Host specific gene expression of the baculovirus, Spodoptera frugiperda nuclear polyhedrosis virus, in insect cell lines
MetadataShow full item record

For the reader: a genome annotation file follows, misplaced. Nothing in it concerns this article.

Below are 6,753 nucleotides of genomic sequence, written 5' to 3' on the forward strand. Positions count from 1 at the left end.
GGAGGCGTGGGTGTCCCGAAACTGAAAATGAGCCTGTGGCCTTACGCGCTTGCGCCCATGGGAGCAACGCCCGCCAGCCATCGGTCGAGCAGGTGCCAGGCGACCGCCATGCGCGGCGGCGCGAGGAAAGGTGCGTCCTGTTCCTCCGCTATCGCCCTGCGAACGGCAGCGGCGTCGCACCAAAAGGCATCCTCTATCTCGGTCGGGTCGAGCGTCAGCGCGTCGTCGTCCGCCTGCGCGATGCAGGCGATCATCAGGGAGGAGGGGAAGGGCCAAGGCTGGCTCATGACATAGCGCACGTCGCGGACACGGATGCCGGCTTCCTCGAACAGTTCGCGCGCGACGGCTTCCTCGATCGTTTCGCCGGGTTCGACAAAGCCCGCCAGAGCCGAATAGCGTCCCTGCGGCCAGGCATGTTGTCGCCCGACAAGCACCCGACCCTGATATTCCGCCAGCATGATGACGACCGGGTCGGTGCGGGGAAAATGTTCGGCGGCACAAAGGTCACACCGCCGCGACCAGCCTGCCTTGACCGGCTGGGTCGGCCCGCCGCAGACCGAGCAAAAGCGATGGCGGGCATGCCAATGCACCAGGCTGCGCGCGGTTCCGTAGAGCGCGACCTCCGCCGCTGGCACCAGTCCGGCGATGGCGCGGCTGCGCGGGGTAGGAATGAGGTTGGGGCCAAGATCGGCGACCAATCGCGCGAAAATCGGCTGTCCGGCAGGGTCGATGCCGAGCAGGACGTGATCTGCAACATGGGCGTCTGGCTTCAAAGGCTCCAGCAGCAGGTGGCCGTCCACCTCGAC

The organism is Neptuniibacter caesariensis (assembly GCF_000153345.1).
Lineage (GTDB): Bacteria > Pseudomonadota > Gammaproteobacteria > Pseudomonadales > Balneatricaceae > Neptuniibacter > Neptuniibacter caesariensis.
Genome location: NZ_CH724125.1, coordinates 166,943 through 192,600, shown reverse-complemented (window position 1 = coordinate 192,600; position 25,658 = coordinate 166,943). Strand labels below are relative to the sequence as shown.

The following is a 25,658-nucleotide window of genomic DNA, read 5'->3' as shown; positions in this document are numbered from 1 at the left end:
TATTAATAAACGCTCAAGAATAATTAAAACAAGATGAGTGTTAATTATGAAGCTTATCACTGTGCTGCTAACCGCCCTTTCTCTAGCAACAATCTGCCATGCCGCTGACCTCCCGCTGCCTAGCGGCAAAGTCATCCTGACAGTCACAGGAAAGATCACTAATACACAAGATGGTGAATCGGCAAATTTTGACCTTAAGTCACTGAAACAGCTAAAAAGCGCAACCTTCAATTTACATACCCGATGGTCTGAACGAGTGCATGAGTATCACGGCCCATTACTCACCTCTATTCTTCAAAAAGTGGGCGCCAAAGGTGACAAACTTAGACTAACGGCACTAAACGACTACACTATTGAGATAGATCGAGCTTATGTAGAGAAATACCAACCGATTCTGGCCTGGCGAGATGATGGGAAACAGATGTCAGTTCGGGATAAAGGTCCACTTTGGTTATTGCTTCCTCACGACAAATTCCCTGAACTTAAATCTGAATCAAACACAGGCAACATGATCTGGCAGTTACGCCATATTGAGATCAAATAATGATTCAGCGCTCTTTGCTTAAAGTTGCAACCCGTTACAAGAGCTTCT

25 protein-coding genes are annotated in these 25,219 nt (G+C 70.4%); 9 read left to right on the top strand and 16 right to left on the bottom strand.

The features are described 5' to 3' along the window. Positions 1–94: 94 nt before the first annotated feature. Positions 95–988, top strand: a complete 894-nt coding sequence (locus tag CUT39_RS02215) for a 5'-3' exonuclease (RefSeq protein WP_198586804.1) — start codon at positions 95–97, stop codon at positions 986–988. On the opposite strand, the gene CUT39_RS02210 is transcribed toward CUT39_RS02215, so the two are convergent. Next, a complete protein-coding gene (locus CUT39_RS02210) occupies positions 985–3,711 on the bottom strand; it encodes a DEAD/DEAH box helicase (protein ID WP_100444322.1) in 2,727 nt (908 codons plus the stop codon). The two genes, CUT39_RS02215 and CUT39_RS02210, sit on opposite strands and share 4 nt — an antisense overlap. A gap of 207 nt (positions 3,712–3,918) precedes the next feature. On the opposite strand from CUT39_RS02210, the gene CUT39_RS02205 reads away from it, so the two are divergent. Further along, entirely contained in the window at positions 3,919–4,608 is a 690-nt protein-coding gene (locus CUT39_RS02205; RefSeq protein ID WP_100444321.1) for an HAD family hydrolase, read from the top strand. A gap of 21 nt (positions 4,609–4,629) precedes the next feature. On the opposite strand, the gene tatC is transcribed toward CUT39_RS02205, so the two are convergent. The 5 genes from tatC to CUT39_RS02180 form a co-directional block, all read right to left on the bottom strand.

Baculoviruses (family: Baculoviridae) infect insects with high lethality and specificity and are experimental insecticides for suppressing pest populations in the field. Recently, recombinant DNA constructions of baculoviruses have been successfully utilized for the expression of foreign genes. In order to construct safe and stable new viral strains with desirable properties and to engineer suitable vectors for the expression of foreign genes, it is essential to understand the molecular mechanisms of virulence and specificity of baculovirus infection. Our laboratory has developed three tissue culture model systems to study host specificity. This research focuses on System II, developed by Carpenter and Bilimoria, in which Spodoptera fingiperda nuclear polyhedrosis virus (Sf MNPV) permissively infects Si fiiigiperda IPLB-21 (SF IPLB-21) cells but semipermissively infects Trichoplusia ni 368 (TN-368) cells. Previous electron microscopy data showed that in the semipermissive infection virogenic stroma is formed, indicating that infection is initiated and some subunits are synthesized (16). However, nucleocapsid formation and subsequent steps are not observed, suggesting a block prior to virus assembly. In this study, the kinetics of viral DNA and virus-specific polypeptide synthesis in System II have been determined. In permissively infected S^ frugiperda cells, a total of 28 infected cell-specific polypeptides (ICSP) were identified, and 11 of them are structural polypeptides. A model, in which ICSP synthesis is coordinately regulated and sequentially ordered in a cascade fashion (a—>â—>y), was confirmed by preventing polypeptide synthesis at various stages with the metabolic inhibitor, cycloheximide. Blocking of DNA synthesis demonstrated that DNA replication is a requirement for the synthesis of late (y) ICSPs. However, in semipermissively infected X. ni cells only a 97K p ICSP and a 29K y ICSP were detected. In this semipermissive infection, viral DNA replication was initiated but at a suboptimal level; no inhibition of host polypeptide synthesis was detected. In comparison with die permissive infection, viral replication in the semipermissive infection was blocked at or prior to a ICSP synthesis. Since at least one each of the p and y ICSPs are synthesized in the semipermissive infection, and one of the a ICSPs detected in the permissive infection appears to be a component of the virus particle, I postulate that the latter induces just one of several putative cascade pathways in baculovirus infections. The results obtained from this host-range study help determine more precisely the stage of restriction in System II and open the way for further experiments aimed at determining the exact molecular mechanism of restriction in the semipermissive infection. These developments will allow the identification of genes or regulatory sequences governing host specificity and allow the intelligent construction of ideal, hybrid "supervirus pesticides" and gene expression vectors.